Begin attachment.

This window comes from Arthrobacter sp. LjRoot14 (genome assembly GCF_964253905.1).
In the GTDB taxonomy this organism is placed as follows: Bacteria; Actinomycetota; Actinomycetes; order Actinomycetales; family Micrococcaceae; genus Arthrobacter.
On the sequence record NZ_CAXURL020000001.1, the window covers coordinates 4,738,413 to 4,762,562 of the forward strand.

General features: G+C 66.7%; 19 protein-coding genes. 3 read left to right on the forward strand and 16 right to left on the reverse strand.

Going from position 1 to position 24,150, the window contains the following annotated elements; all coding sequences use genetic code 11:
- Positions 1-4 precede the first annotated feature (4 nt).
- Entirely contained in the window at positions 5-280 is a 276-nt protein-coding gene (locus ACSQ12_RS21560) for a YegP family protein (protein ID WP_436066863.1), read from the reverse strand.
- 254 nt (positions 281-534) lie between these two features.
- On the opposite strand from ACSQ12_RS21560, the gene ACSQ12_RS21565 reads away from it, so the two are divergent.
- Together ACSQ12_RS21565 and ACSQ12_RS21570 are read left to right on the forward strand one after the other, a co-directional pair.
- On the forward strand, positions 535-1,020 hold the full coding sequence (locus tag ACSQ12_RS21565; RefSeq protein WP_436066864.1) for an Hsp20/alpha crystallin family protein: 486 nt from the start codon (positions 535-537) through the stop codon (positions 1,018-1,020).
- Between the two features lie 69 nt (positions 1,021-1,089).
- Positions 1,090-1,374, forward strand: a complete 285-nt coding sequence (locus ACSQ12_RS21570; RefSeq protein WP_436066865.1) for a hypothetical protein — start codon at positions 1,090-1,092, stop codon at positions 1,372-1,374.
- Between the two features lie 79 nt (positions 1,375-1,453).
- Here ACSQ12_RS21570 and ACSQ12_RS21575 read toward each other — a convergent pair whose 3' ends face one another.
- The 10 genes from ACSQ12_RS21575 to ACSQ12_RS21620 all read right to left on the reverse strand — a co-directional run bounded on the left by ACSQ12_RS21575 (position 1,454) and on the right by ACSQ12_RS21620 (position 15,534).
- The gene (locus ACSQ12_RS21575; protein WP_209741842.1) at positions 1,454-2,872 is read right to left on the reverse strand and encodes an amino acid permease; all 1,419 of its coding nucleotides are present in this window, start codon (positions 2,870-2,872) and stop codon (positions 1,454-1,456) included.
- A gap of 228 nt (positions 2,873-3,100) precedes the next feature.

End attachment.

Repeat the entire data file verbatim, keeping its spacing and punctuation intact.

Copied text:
This window comes from Arthrobacter sp. LjRoot14 (genome assembly GCF_964253905.1).
In the GTDB taxonomy this organism is placed as follows: Bacteria; Actinomycetota; Actinomycetes; order Actinomycetales; family Micrococcaceae; genus Arthrobacter.
On the sequence record NZ_CAXURL020000001.1, the window covers coordinates 4,738,413 to 4,762,562 of the forward strand.

General features: G+C 66.7%; 19 protein-coding genes. 3 read left to right on the forward strand and 16 right to left on the reverse strand.

Going from position 1 to position 24,150, the window contains the following annotated elements; all coding sequences use genetic code 11:
- Positions 1-4 precede the first annotated feature (4 nt).
- Entirely contained in the window at positions 5-280 is a 276-nt protein-coding gene (locus ACSQ12_RS21560) for a YegP family protein (protein ID WP_436066863.1), read from the reverse strand.
- 254 nt (positions 281-534) lie between these two features.
- On the opposite strand from ACSQ12_RS21560, the gene ACSQ12_RS21565 reads away from it, so the two are divergent.
- Together ACSQ12_RS21565 and ACSQ12_RS21570 are read left to right on the forward strand one after the other, a co-directional pair.
- On the forward strand, positions 535-1,020 hold the full coding sequence (locus tag ACSQ12_RS21565; RefSeq protein WP_436066864.1) for an Hsp20/alpha crystallin family protein: 486 nt from the start codon (positions 535-537) through the stop codon (positions 1,018-1,020).
- Between the two features lie 69 nt (positions 1,021-1,089).
- Positions 1,090-1,374, forward strand: a complete 285-nt coding sequence (locus ACSQ12_RS21570; RefSeq protein WP_436066865.1) for a hypothetical protein — start codon at positions 1,090-1,092, stop codon at positions 1,372-1,374.
- Between the two features lie 79 nt (positions 1,375-1,453).
- Here ACSQ12_RS21570 and ACSQ12_RS21575 read toward each other — a convergent pair whose 3' ends face one another.
- The 10 genes from ACSQ12_RS21575 to ACSQ12_RS21620 all read right to left on the reverse strand — a co-directional run bounded on the left by ACSQ12_RS21575 (position 1,454) and on the right by ACSQ12_RS21620 (position 15,534).
- The gene (locus ACSQ12_RS21575; protein WP_209741842.1) at positions 1,454-2,872 is read right to left on the reverse strand and encodes an amino acid permease; all 1,419 of its coding nucleotides are present in this window, start codon (positions 2,870-2,872) and stop codon (positions 1,454-1,456) included.
- A gap of 228 nt (positions 2,873-3,100) precedes the next feature.